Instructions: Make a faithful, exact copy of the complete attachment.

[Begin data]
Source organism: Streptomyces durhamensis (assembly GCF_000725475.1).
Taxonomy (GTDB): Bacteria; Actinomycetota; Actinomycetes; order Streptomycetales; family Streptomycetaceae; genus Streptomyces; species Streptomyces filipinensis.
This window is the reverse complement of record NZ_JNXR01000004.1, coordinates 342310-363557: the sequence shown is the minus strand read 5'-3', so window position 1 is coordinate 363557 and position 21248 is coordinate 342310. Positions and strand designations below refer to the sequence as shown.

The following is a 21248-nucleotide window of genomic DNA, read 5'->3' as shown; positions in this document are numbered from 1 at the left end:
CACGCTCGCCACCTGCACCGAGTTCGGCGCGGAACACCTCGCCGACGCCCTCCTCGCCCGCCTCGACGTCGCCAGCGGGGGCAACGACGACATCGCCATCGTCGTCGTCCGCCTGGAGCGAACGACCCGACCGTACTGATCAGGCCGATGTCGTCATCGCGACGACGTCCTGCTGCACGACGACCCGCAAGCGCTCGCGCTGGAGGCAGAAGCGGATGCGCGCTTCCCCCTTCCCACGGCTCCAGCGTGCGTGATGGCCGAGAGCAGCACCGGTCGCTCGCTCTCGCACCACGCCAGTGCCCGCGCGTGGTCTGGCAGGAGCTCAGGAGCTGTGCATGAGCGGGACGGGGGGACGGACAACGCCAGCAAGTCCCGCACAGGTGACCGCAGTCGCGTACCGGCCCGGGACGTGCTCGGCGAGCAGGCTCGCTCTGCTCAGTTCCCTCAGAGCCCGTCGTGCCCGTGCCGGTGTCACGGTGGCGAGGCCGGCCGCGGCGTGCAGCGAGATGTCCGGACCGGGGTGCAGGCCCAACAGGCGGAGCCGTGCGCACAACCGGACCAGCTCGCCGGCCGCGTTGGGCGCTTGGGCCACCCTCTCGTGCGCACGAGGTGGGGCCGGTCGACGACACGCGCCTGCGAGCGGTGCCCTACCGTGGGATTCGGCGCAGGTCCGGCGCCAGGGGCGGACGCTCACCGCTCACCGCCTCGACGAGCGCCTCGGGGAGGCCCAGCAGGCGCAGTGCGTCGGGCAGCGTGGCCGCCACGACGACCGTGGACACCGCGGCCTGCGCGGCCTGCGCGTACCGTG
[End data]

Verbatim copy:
Source organism: Streptomyces durhamensis (assembly GCF_000725475.1).
Taxonomy (GTDB): Bacteria; Actinomycetota; Actinomycetes; order Streptomycetales; family Streptomycetaceae; genus Streptomyces; species Streptomyces filipinensis.
This window is the reverse complement of record NZ_JNXR01000004.1, coordinates 342310-363557: the sequence shown is the minus strand read 5'-3', so window position 1 is coordinate 363557 and position 21248 is coordinate 342310. Positions and strand designations below refer to the sequence as shown.

The following is a 21248-nucleotide window of genomic DNA, read 5'->3' as shown; positions in this document are numbered from 1 at the left end:
CACGCTCGCCACCTGCACCGAGTTCGGCGCGGAACACCTCGCCGACGCCCTCCTCGCCCGCCTCGACGTCGCCAGCGGGGGCAACGACGACATCGCCATCGTCGTCGTCCGCCTGGAGCGAACGACCCGACCGTACTGATCAGGCCGATGTCGTCATCGCGACGACGTCCTGCTGCACGACGACCCGCAAGCGCTCGCGCTGGAGGCAGAAGCGGATGCGCGCTTCCCCCTTCCCACGGCTCCAGCGTGCGTGATGGCCGAGAGCAGCACCGGTCGCTCGCTCTCGCACCACGCCAGTGCCCGCGCGTGGTCTGGCAGGAGCTCAGGAGCTGTGCATGAGCGGGACGGGGGGACGGACAACGCCAGCAAGTCCCGCACAGGTGACCGCAGTCGCGTACCGGCCCGGGACGTGCTCGGCGAGCAGGCTCGCTCTGCTCAGTTCCCTCAGAGCCCGTCGTGCCCGTGCCGGTGTCACGGTGGCGAGGCCGGCCGCGGCGTGCAGCGAGATGTCCGGACCGGGGTGCAGGCCCAACAGGCGGAGCCGTGCGCACAACCGGACCAGCTCGCCGGCCGCGTTGGGCGCTTGGGCCACCCTCTCGTGCGCACGAGGTGGGGCCGGTCGACGACACGCGCCTGCGAGCGGTGCCCTACCGTGGGATTCGGCGCAGGTCCGGCGCCAGGGGCGGACGCTCACCGCTCACCGCCTCGACGAGCGCCTCGGGGAGGCCCAGCAGGCGCAGTGCGTCGGGCAGCGTGGCCGCCACGACGACCGTGGACACCGCGGCCTGCGCGGCCTGCGCGTACCGTG